Apricot, brindle, and fawn, with a black mask.
Minimal. A couch is the Mastiff’s idea of the perfect place to spend a day, but exercise is important to keep them fit and help them live longer.
On average, 6 to 10 years.
Mastiffs are wonderful with children. They are very gentle and quite tolerant of ear and tail pulls, having a child sit on their backs (though not a good idea), and they adore licking kid’s faces. They will protect their children. If you have very small children who are just learning to walk, you may want to wait until they are older before getting a Mastiff whether it’s a puppy or a rescue dog: the swinging tail of a Mastiff can knock a small child over. Of course, please make sure that you supervise and train your children to respect and treat the dog well. In rescue, we will not place a dog with a family with small children unless the dog has been raised with them in the previous home.
Mastiffs can be very good with other dogs and with cats, as long as they have had good experiences with them. If you have an adult male dog already and you are getting a rescue, you might want to consider a female Mastiff and vice versa. This is not to say that two males cannot get along, but males especially have a tendency to want to dominate each other if they have been recently neutered.
Mastiffs are best at being family companions.
The ears and the deep wrinkles around the Mastiff’s head, eyes, and muzzle should be regularly inspected and cleaned. Their coat needs only a quick brushing every few days. During periods of heavy shedding (once or twice a year), more frequent sessions with a strong, toothed comb are recommended to remove dead hair.
It is important that an adopter understand the potential for the following health conditions or problems to develop in any Mastiff, regardless of the line, pedigree, breeder, or testing of ancestors.
- Canine Multi-focal Retinopathy (CMR), also known as Retinal Dysplasia/Retinopathy – Abnormal development of the retina present at birth and recognized to have three forms: folds, geographic, and detachment. A Mastiff with folds will currently pass CERF and the folds may disappear over time, while the geographic and detached forms may cause loss of vision or blindness. There is a DNA test available though OptiGen for CMR in Mastiffs.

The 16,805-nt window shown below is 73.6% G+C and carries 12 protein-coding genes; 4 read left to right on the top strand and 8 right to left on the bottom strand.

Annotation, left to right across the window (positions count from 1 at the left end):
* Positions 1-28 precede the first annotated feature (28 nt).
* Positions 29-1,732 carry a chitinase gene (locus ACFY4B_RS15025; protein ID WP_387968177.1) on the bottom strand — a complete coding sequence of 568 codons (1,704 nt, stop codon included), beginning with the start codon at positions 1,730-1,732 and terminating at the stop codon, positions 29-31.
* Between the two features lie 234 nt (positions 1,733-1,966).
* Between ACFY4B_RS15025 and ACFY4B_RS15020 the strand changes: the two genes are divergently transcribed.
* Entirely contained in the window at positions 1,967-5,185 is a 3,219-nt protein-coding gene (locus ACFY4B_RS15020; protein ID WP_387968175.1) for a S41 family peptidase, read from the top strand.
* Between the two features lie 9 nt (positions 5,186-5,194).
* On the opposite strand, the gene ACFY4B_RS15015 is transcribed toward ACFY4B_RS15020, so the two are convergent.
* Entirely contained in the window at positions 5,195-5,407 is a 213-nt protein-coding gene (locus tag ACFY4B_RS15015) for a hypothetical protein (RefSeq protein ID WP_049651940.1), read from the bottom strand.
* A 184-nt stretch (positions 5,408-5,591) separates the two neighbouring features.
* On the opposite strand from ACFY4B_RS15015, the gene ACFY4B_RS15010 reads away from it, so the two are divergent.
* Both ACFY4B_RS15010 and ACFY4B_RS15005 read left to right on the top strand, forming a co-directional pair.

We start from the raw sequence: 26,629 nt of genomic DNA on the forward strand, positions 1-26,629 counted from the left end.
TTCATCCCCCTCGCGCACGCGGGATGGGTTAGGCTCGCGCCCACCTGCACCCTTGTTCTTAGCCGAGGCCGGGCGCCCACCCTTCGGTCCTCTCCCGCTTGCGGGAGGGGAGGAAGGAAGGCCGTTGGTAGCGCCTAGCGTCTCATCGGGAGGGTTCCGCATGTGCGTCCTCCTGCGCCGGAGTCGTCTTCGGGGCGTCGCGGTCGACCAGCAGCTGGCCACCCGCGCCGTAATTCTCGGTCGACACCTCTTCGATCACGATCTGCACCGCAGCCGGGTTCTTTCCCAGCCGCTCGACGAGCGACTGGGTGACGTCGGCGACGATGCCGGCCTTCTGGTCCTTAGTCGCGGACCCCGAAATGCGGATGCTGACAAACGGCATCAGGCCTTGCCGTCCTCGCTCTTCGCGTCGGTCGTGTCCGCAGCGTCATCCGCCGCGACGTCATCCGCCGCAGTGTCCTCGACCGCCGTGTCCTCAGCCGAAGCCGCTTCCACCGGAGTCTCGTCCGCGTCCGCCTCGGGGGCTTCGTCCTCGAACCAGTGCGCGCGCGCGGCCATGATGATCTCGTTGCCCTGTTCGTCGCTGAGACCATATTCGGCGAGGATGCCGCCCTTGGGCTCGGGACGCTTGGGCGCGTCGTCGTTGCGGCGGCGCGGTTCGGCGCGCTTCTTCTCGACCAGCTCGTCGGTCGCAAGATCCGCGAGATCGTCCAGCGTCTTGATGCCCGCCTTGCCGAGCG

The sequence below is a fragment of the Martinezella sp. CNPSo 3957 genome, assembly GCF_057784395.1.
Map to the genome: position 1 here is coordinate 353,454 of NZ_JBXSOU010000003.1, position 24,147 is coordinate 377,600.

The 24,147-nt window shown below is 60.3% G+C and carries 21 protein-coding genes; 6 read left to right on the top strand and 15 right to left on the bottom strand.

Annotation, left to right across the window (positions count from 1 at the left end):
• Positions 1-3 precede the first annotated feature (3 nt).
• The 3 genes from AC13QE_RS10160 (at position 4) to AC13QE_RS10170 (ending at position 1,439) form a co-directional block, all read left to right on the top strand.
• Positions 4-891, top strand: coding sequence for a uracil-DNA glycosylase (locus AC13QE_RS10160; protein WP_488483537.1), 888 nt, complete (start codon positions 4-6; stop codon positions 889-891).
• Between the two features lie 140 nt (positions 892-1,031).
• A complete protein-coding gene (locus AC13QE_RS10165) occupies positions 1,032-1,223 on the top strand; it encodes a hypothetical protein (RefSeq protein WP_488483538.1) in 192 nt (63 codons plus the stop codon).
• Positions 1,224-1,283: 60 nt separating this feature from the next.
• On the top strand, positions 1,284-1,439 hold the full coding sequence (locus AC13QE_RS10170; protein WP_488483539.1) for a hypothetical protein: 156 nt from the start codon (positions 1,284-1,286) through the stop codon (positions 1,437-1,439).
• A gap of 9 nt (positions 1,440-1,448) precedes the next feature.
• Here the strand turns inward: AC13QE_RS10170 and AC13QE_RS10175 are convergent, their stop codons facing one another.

- Cataract – Lens opacity that may affect one or both eyes and some forms may cause blindness.
- Distichiasis – Eyelashes abnormally located in the eyelid margin which may cause ocular irritation.
- Ectropion – Conformational eyelid defect, which may cause ocular irritation due to exposure.
- Entropion – Conformational defect where eyelid margins invert or roll inward, toward the eye causing eyelashes and hair to rub against the cornea which may result in ocular irritation and pain.
Macroblepharon – Abnormally large eyelid opening; may lead to secondary conditions associated with corneal exposure.
- Persistent Pupillary Membranes (PPM) – Persistent blood vessel remnants in the anterior chamber of the eye which fail to regress normally in the neonatal period.
- Progressive Retinal Atrophy (PRA) – Degenerative disease of the retinal visual cells which leads to blindness. In Mastiffs the age at which PRA can be detected varies from as young as 6 months to as late as 42 months. Typically Mastiffs with PRA go blind gradually, first loosing their night vision and then their day vision. Many do not go completely blind until they are 8 years old or older. There is a DNA test available through OptiGen www.optigen.com for PRA in Mastiffs.
Orthopedic / Structural / Joint Problems
- Anterior Cruciate Ligament (ACL) Rupture – The knee along with the external support (i.e., collateral leg) has two ligaments inside the joint that help prevent forward movement (i.e., cruciate). Insult/injury can cause this ligament to rupture and result in acute lameness (not want to bear weight) on the limb.
- Degenerative Myelopathy (DM) – This is a progressive, degenerative, late onset disease of the spinal cord seen in older dogs. The symptoms usually begin with hind end weakness, lack of coordination and shuffling or dragging of the rear feet. There is a DNA test for DM through OFA www.offa.org
- Elbow Dysplasia – Elbow dysplasia encompasses several different conditions, all of which are indicative of abnormally formed or fused elbow joints and all can cause lameness and pain.
- Fragmented Coronoid Process (FCP) – This form of elbow dysplasia is generally the most difficult to treat if the fragments are actually loose in the joint.
- Osteochrondritis Dissecans (OCD) – A defect in the joint cartilage overlaying or attaching to the bone. OCD most commonly occurs in the elbows, shoulders, hocks and stifles.
- Ununited Anconeal Process (UAP) – In giant breeds such as Mastiffs the Anconeal Process (a small projection of bone on the ulna, the longer of the two bones of the forearm) can close later than in smaller breeds, often as late as one year of age or older.
- Hip Dysplasia – Hip dysplasia is a painful condition caused by abnormally formed hips. The animal may become lame in the hind quarters due to the pain associated with the degeneration of the hips.